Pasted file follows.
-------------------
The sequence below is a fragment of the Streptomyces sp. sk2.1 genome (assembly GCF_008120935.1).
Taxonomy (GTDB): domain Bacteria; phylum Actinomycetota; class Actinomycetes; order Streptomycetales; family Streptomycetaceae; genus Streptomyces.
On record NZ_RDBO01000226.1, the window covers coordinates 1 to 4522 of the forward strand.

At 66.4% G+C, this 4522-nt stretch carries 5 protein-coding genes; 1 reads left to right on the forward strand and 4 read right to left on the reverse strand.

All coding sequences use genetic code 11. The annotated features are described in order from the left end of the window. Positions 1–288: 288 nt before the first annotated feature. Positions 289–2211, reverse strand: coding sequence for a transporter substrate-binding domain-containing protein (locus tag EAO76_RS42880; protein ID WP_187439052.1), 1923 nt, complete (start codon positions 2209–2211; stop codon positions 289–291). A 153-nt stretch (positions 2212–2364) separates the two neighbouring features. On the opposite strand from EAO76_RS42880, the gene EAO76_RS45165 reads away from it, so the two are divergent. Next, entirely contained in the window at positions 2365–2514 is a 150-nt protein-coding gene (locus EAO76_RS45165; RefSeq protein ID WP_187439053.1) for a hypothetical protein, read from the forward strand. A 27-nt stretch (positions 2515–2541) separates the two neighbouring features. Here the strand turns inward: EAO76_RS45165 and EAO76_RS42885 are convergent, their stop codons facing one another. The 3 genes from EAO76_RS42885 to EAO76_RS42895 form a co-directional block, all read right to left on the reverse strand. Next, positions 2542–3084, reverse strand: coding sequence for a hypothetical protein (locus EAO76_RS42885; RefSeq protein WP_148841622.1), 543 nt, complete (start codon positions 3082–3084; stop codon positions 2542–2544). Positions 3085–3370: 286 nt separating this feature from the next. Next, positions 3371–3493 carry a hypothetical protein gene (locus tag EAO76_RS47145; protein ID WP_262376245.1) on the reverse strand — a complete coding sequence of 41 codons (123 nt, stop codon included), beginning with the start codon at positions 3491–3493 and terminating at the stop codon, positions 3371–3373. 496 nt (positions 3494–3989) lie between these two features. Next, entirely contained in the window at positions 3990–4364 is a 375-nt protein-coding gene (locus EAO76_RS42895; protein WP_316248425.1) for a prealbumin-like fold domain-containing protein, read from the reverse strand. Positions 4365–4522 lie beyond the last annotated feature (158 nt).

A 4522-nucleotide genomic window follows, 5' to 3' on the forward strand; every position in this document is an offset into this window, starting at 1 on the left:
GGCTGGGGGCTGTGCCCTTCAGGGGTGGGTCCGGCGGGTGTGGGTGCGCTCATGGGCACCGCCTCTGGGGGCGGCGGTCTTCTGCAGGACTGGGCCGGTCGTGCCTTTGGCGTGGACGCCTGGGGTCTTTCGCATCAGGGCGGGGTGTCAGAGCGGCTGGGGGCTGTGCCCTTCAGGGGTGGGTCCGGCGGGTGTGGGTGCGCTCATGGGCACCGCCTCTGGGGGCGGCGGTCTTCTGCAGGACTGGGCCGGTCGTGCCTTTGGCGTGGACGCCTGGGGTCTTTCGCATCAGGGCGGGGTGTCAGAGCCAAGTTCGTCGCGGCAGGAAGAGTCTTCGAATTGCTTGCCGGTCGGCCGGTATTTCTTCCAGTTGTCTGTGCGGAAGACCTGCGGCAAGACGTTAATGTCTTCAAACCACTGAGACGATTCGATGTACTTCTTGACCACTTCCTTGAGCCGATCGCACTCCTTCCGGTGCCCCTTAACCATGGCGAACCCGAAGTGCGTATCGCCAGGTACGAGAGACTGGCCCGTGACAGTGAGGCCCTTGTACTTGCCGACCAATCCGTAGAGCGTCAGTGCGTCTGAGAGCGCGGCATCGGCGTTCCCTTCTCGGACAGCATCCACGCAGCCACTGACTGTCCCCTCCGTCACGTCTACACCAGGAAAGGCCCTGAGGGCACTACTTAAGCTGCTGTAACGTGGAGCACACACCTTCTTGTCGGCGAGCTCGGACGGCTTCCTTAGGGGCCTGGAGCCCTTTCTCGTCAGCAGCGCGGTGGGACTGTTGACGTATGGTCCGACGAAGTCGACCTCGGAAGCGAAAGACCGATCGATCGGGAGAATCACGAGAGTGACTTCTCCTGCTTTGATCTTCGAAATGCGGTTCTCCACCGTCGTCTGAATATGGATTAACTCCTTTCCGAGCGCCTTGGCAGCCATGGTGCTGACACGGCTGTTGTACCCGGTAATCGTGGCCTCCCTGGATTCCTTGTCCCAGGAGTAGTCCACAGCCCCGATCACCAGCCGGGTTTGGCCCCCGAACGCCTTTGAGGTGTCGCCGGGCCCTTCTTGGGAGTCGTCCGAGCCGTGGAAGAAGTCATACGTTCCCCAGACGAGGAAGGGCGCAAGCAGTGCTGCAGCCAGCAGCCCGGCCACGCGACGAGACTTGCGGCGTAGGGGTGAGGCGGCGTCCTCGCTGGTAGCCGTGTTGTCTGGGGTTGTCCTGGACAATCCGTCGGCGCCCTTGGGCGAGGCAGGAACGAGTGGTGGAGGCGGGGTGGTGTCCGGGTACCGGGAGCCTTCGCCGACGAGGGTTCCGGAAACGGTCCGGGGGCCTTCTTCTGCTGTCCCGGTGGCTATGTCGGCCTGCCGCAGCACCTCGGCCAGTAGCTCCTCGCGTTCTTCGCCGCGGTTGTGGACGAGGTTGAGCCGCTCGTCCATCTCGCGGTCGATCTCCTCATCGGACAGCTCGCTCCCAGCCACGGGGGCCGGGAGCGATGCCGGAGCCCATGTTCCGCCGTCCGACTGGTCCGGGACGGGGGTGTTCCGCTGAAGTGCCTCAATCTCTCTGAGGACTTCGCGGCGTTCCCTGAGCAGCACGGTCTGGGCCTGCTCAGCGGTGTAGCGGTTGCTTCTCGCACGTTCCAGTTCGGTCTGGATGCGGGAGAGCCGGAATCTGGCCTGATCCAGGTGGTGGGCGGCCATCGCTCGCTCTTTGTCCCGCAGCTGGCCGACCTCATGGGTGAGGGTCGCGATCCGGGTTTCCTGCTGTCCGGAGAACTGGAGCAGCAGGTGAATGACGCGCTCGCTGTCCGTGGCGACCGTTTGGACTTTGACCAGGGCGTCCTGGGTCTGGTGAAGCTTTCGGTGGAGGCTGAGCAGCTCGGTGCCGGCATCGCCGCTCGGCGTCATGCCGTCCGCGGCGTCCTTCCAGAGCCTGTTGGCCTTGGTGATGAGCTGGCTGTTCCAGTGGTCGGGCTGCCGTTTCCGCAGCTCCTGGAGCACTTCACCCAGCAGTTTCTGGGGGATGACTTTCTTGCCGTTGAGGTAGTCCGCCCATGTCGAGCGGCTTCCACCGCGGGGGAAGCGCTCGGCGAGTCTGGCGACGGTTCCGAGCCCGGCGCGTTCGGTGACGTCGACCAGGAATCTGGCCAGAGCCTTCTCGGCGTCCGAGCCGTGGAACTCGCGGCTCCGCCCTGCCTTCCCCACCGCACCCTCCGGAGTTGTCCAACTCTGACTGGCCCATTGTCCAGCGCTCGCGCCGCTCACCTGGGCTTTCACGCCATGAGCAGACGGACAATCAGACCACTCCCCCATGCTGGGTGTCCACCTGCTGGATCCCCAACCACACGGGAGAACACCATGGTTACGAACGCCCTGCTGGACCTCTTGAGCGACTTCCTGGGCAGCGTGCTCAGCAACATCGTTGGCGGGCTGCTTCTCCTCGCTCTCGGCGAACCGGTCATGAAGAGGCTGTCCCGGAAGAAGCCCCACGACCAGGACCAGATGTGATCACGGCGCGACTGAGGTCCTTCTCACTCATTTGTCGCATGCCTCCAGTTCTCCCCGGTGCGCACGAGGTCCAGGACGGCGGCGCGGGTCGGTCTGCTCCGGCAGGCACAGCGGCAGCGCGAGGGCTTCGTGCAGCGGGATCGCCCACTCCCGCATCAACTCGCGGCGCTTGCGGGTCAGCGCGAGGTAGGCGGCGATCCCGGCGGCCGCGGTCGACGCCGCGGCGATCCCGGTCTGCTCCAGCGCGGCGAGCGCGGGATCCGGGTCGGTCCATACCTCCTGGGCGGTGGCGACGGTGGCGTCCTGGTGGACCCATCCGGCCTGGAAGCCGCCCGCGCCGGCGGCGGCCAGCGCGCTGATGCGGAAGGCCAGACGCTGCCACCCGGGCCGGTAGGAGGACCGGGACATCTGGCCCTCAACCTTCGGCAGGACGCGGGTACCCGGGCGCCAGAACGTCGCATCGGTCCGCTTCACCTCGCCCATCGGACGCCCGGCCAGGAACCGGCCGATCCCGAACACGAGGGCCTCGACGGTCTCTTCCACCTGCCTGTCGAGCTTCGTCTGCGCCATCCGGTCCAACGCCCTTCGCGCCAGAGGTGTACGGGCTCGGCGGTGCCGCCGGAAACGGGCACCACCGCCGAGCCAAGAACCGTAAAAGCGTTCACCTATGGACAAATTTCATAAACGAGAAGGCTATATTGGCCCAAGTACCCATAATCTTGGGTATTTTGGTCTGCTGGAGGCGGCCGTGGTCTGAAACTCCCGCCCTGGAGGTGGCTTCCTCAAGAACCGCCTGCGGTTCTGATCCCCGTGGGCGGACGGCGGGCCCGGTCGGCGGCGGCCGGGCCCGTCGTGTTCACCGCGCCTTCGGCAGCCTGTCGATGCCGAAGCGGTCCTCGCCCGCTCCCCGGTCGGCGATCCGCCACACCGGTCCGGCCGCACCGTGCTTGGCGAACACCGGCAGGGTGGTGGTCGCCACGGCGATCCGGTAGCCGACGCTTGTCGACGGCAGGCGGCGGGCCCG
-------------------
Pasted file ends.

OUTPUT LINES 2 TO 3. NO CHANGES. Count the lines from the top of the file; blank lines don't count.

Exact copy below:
Taxonomy (GTDB): domain Bacteria; phylum Actinomycetota; class Actinomycetes; order Streptomycetales; family Streptomycetaceae; genus Streptomyces.
On record NZ_RDBO01000226.1, the window covers coordinates 1 to 4522 of the forward strand.